Partners In Learning recognizes Mental Health Awareness Month

Published 12:02 am Thursday, May 18, 2023

SALISBURY — Partners In Learning began providing mental health services in 2022. 

“Mental illnesses are medical conditions that disrupt a person’s thinking, feeling, mood, ability to relate to others and daily functioning,” Partners In Learning Executive Director Norma Honeycutt said.  

Partners In Learning’s on-site mental health counselor, Elizabeth Webb, is available to provide services in-person or virtually.

“Having a voice and a comfortable place to share your thoughts and feelings is the ultimate goal as counselors for providing mental health services,” Webb said. “My goal at Partners In Learning is to provide empowerment and a safe place for clients. Finding your right fit is important to providing mental health services.” 

Psychotherapy involves communication between patients and therapists intended to help individuals find relief from emotional distress, seek solutions to problems, and modify ways of thinking and acting that may prevent them from productivity. Partners In Learning staff take a client-centered approach and a person-first approach and strive to do what is best for the individual and find the best fit for them. They also take an integrated-therapy approach, which uses a mix of different therapies to find what works best for each person. 

In honor of May being Mental Health Awareness Month, Partners In Learning shares some astonishing facts about mental health and supports those in need. 

“Partners In Learning’s focus is supporting children and families and helping to break the stigma that often comes with mental health,” said Amy Vestal, the Partners In Learning development director. “At some point in our lives, we all have been affected by mental health, either personally or through a loved one. According to the CDC, one in five adults live with a mental illness, and one in five children aged 13-18 have a serious mental illness. We want people to know they are not alone and getting support doesn’t mean they are weak. You can’t use willpower alone to power through mental illness. Therapy and medication are critical in effectively managing mental health. Mental health can be caused by various factors, including trauma, genetics, brain injuries and chemical imbalances.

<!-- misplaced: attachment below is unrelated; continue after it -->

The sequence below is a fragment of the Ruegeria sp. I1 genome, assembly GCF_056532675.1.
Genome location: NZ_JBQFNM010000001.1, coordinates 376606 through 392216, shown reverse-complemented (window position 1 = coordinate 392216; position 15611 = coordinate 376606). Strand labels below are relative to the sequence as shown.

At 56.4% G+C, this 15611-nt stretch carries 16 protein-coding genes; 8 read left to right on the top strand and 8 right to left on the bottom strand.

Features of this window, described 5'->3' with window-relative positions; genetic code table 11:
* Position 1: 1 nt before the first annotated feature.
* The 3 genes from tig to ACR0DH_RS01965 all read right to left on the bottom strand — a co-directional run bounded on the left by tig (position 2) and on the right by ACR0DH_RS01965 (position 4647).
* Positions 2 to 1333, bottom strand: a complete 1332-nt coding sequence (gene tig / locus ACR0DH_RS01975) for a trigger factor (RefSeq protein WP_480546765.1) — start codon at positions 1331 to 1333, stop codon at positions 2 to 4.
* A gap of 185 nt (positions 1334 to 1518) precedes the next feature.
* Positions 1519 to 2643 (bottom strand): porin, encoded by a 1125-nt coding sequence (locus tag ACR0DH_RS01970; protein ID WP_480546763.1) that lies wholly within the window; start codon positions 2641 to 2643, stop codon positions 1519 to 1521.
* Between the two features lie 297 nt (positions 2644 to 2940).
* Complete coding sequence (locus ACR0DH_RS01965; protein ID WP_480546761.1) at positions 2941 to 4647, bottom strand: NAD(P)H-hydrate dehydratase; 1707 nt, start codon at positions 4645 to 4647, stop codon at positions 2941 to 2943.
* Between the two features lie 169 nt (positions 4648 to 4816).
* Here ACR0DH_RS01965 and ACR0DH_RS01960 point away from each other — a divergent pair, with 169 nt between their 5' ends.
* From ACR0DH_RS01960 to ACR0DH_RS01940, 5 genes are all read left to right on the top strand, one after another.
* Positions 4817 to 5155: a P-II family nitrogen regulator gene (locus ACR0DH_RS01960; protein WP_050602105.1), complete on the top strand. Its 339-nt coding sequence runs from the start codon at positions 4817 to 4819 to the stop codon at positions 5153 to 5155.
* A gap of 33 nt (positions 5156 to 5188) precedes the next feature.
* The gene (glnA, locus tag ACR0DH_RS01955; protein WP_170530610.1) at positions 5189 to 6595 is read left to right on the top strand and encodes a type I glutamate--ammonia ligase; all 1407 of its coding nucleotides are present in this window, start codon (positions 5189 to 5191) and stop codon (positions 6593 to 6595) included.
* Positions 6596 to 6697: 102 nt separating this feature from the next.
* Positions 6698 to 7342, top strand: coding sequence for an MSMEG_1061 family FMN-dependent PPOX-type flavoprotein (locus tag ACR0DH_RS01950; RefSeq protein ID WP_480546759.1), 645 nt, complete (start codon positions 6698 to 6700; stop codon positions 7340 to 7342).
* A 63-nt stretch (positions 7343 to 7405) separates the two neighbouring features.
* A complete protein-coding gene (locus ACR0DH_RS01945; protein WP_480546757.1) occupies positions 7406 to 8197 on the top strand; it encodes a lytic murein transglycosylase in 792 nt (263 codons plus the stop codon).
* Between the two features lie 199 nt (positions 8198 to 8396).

“We will soon be accepting insurance for mental health counseling, but until then, we are providing a reduced rate for private pay clients. Through collaboration and a grant from Novant Health, we can expand our support services and provide financial assistance for families who cannot afford the cost of mental health counseling.” In addition, the CDC reports that emergency visits have drastically increased for children ages 5 to 11 over the last few years. Unfortunately, emergency rooms cannot support children with mental health needs. “If outpatient services were more readily available to families, it would mitigate the rate of children admitted to the hospital for mental health care.” 

Cassie Karriker, clinical director for Partners In Learning, elaborated on that urgent need.

“Most places that you call for mental health services will have a waitlist for people over the age of five years old, and if you need play therapy for a child between the ages of three to five, it is nearly impossible to find a place that does not have a six-12 month waitlist,” Karriker said. “So as we are growing, we would like to alleviate some of that stress for families and be able to provide another avenue for families for mental health services not only for themselves but for their children.” 

A mom whose child has been fortunate enough to receive play therapy recalls her experience. 

“I am so thankful I can access the play therapy at Partners in Learning,” she said. “My child struggled to regulate his emotions and was much calmer once Elizabeth started seeing him at school. He could tell me what he needed instead of getting upset, and at times he even reminded me that I should take a deep breath and calm my body. It is also so beneficial that I do not have to take him anywhere, they receive this service at school.”